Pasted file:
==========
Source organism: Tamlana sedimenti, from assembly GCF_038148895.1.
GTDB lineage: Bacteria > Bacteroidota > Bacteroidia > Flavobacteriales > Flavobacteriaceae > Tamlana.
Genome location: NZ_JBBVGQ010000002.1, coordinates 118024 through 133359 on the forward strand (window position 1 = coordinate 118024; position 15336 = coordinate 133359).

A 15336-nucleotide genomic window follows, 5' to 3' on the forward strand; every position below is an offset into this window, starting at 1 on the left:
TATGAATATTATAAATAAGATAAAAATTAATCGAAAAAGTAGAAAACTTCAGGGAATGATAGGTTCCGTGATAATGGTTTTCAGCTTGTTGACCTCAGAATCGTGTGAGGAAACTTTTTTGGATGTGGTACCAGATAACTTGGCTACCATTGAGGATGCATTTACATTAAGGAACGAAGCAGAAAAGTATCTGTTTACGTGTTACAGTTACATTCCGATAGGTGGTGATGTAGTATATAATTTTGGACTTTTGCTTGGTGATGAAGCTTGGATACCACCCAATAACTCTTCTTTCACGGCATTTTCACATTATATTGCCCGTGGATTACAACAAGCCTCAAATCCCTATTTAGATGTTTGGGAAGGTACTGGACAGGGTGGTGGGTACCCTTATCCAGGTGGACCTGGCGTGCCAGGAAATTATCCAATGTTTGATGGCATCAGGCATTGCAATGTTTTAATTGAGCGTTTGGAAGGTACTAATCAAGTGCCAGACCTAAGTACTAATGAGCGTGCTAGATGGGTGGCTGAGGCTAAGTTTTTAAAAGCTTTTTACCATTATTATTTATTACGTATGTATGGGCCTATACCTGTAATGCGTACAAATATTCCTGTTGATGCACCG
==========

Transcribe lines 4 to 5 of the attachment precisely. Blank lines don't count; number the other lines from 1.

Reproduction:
A 15336-nucleotide genomic window follows, 5' to 3' on the forward strand; every position below is an offset into this window, starting at 1 on the left:
TATGAATATTATAAATAAGATAAAAATTAATCGAAAAAGTAGAAAACTTCAGGGAATGATAGGTTCCGTGATAATGGTTTTCAGCTTGTTGACCTCAGAATCGTGTGAGGAAACTTTTTTGGATGTGGTACCAGATAACTTGGCTACCATTGAGGATGCATTTACATTAAGGAACGAAGCAGAAAAGTATCTGTTTACGTGTTACAGTTACATTCCGATAGGTGGTGATGTAGTATATAATTTTGGACTTTTGCTTGGTGATGAAGCTTGGATACCACCCAATAACTCTTCTTTCACGGCATTTTCACATTATATTGCCCGTGGATTACAACAAGCCTCAAATCCCTATTTAGATGTTTGGGAAGGTACTGGACAGGGTGGTGGGTACCCTTATCCAGGTGGACCTGGCGTGCCAGGAAATTATCCAATGTTTGATGGCATCAGGCATTGCAATGTTTTAATTGAGCGTTTGGAAGGTACTAATCAAGTGCCAGACCTAAGTACTAATGAGCGTGCTAGATGGGTGGCTGAGGCTAAGTTTTTAAAAGCTTTTTACCATTATTATTTATTACGTATGTATGGGCCTATACCTGTAATGCGTACAAATATTCCTGTTGATGCACCG